Posted in Neighbor Disputes Tagged with: ,

Statutes of Limitation for Quiet Title Claims

At the outset of brining or defending any claim involving use and possession of real property it is always a good idea to examine the applicable statutes of limitation. This is true because they can either present a possible winning defense or, if you are the plaintiff, they can provide a potential pitfall that you have to carefully navigate around. For example, for quiet title claims there is no particular statutes of limitation. The limitations period is instead determined by the underlying theory of relief – fraud, adverse possession, mistake, trespass, etc. We frequently see statute of limitation defenses rear their head in quiet title claims where the person out of possession seeks to quiet title after a period of time where they were not

Posted in Litigation, Quiet Title Tagged with: ,

How to Initiate Probate Litigation in California

In California, probate petitions are initiated in superior court where the court has jurisdiction pursuant to probate code section 7050. The superior court has jurisdiction over (1) will probate and will contests, (2) the appointment or removal of personal representatives, (3) estate management and (4) the distribution of the probate estate. One issue that comes up when initiating a probate proceeding is the property venue – the place to file the lawsuit. If the decedent (person who died) was living in California at the time of their death, then the proper place to commence the probate is in the county where the decedent lived prior to their death. Probate petitions or responses thereto must be verified under Probate Code section 1021. This means that the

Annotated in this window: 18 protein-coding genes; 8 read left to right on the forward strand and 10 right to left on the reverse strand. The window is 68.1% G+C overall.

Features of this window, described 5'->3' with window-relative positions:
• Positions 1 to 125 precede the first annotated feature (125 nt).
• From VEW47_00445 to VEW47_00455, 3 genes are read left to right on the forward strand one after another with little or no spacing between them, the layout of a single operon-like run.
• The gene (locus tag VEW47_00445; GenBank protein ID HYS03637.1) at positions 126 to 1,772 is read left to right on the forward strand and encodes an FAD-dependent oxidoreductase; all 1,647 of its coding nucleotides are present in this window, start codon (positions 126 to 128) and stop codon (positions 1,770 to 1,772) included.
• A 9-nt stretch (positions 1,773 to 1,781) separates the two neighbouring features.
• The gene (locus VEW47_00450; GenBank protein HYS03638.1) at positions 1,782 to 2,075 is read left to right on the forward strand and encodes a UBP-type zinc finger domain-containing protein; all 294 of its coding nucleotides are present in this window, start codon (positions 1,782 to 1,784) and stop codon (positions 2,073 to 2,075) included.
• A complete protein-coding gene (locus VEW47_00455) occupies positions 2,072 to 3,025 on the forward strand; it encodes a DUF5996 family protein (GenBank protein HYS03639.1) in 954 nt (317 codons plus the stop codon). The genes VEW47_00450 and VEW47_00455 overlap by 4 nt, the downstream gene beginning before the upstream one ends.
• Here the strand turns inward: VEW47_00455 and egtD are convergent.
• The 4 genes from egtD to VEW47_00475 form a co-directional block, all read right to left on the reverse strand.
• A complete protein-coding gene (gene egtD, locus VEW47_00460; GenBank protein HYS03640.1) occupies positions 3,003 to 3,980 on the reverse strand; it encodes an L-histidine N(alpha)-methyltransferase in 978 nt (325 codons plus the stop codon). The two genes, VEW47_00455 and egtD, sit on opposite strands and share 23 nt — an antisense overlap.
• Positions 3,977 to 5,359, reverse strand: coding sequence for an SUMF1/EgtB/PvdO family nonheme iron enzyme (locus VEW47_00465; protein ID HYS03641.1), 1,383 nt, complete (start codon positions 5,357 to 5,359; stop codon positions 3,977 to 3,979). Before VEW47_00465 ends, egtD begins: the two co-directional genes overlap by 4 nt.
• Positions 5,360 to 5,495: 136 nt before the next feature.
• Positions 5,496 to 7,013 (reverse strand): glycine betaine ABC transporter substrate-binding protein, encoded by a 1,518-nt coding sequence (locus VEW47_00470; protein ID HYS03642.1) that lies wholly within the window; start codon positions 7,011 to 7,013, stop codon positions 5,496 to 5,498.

Posted in Probate Disputes

Zachary D. Schorr’s Expert Appearance on the Dr. Phil Show

Zachary D. Schorr’s Expert Appearance on ABC’s Nightline

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Super Lawyers

Zachary Schorr Superlawyers

Zachary D. Schorr has been named to the Southern California Super Lawyers (Rising Stars) list for attorneys in Real Estate for 5 straight years - 2012, 2013, 2014, 2015 and 2016. Each year, no more than 2.5 percent of the lawyers in the state receive this honor. In 2016 he was also included as one of the top 100 lawyers in Southern California in this category. The selection for this respected list is made by the research team at Super Lawyers.

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If you are currently involved in a real estate dispute, either commercial real estate or residential, and are looking for a Real Estate Attorney in Los Angeles with a cost-effective, results oriented approach designed to meet your case's specific needs, contact the attorneys at Schorr Law. Our real estate firm has the specific knowledge and experience necessary to get you the best possible results.